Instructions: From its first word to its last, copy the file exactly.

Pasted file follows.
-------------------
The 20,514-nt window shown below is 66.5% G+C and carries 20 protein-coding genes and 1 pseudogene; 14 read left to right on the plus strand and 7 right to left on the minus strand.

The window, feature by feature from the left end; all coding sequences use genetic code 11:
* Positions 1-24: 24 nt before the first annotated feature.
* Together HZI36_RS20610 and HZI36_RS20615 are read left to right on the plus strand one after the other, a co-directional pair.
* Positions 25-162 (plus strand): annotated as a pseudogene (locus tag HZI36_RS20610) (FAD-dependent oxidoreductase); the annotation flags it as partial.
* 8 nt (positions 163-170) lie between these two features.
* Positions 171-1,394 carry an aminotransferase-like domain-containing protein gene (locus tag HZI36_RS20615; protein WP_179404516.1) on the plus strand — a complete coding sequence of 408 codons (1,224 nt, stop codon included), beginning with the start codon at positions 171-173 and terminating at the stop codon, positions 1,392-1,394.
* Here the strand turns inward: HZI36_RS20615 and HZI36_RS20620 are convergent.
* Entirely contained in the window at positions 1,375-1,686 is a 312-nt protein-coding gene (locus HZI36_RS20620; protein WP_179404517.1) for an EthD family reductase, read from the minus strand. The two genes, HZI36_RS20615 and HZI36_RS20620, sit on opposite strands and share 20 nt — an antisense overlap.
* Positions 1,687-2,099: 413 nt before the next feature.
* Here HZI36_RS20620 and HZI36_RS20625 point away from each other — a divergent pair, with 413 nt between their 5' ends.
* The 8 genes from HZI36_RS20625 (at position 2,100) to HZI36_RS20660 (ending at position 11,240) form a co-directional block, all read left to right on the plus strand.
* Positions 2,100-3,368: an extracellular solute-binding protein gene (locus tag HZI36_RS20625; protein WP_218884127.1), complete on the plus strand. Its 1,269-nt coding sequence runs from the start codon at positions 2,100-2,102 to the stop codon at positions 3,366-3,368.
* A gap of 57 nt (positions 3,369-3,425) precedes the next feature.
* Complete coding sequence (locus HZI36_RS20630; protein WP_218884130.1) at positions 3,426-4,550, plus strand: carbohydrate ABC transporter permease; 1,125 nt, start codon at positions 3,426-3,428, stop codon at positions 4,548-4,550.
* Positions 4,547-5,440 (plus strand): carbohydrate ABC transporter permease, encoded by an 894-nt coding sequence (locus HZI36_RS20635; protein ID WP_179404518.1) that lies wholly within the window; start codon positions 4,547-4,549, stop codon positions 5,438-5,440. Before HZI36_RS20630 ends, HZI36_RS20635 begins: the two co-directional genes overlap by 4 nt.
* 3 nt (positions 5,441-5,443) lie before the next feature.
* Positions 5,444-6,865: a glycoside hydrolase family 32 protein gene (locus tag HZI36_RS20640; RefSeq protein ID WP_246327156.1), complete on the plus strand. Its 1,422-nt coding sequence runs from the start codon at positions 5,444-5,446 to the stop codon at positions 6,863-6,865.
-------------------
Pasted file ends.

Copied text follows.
The 20,514-nt window shown below is 66.5% G+C and carries 20 protein-coding genes and 1 pseudogene; 14 read left to right on the plus strand and 7 right to left on the minus strand.

The window, feature by feature from the left end; all coding sequences use genetic code 11:
* Positions 1-24: 24 nt before the first annotated feature.
* Together HZI36_RS20610 and HZI36_RS20615 are read left to right on the plus strand one after the other, a co-directional pair.
* Positions 25-162 (plus strand): annotated as a pseudogene (locus tag HZI36_RS20610) (FAD-dependent oxidoreductase); the annotation flags it as partial.
* 8 nt (positions 163-170) lie between these two features.
* Positions 171-1,394 carry an aminotransferase-like domain-containing protein gene (locus tag HZI36_RS20615; protein WP_179404516.1) on the plus strand — a complete coding sequence of 408 codons (1,224 nt, stop codon included), beginning with the start codon at positions 171-173 and terminating at the stop codon, positions 1,392-1,394.
* Here the strand turns inward: HZI36_RS20615 and HZI36_RS20620 are convergent.
* Entirely contained in the window at positions 1,375-1,686 is a 312-nt protein-coding gene (locus HZI36_RS20620; protein WP_179404517.1) for an EthD family reductase, read from the minus strand. The two genes, HZI36_RS20615 and HZI36_RS20620, sit on opposite strands and share 20 nt — an antisense overlap.
* Positions 1,687-2,099: 413 nt before the next feature.
* Here HZI36_RS20620 and HZI36_RS20625 point away from each other — a divergent pair, with 413 nt between their 5' ends.
* The 8 genes from HZI36_RS20625 (at position 2,100) to HZI36_RS20660 (ending at position 11,240) form a co-directional block, all read left to right on the plus strand.
* Positions 2,100-3,368: an extracellular solute-binding protein gene (locus tag HZI36_RS20625; protein WP_218884127.1), complete on the plus strand. Its 1,269-nt coding sequence runs from the start codon at positions 2,100-2,102 to the stop codon at positions 3,366-3,368.
* A gap of 57 nt (positions 3,369-3,425) precedes the next feature.
* Complete coding sequence (locus HZI36_RS20630; protein WP_218884130.1) at positions 3,426-4,550, plus strand: carbohydrate ABC transporter permease; 1,125 nt, start codon at positions 3,426-3,428, stop codon at positions 4,548-4,550.
* Positions 4,547-5,440 (plus strand): carbohydrate ABC transporter permease, encoded by an 894-nt coding sequence (locus HZI36_RS20635; protein ID WP_179404518.1) that lies wholly within the window; start codon positions 4,547-4,549, stop codon positions 5,438-5,440. Before HZI36_RS20630 ends, HZI36_RS20635 begins: the two co-directional genes overlap by 4 nt.
* 3 nt (positions 5,441-5,443) lie before the next feature.
* Positions 5,444-6,865: a glycoside hydrolase family 32 protein gene (locus tag HZI36_RS20640; RefSeq protein ID WP_246327156.1), complete on the plus strand. Its 1,422-nt coding sequence runs from the start codon at positions 5,444-5,446 to the stop codon at positions 6,863-6,865.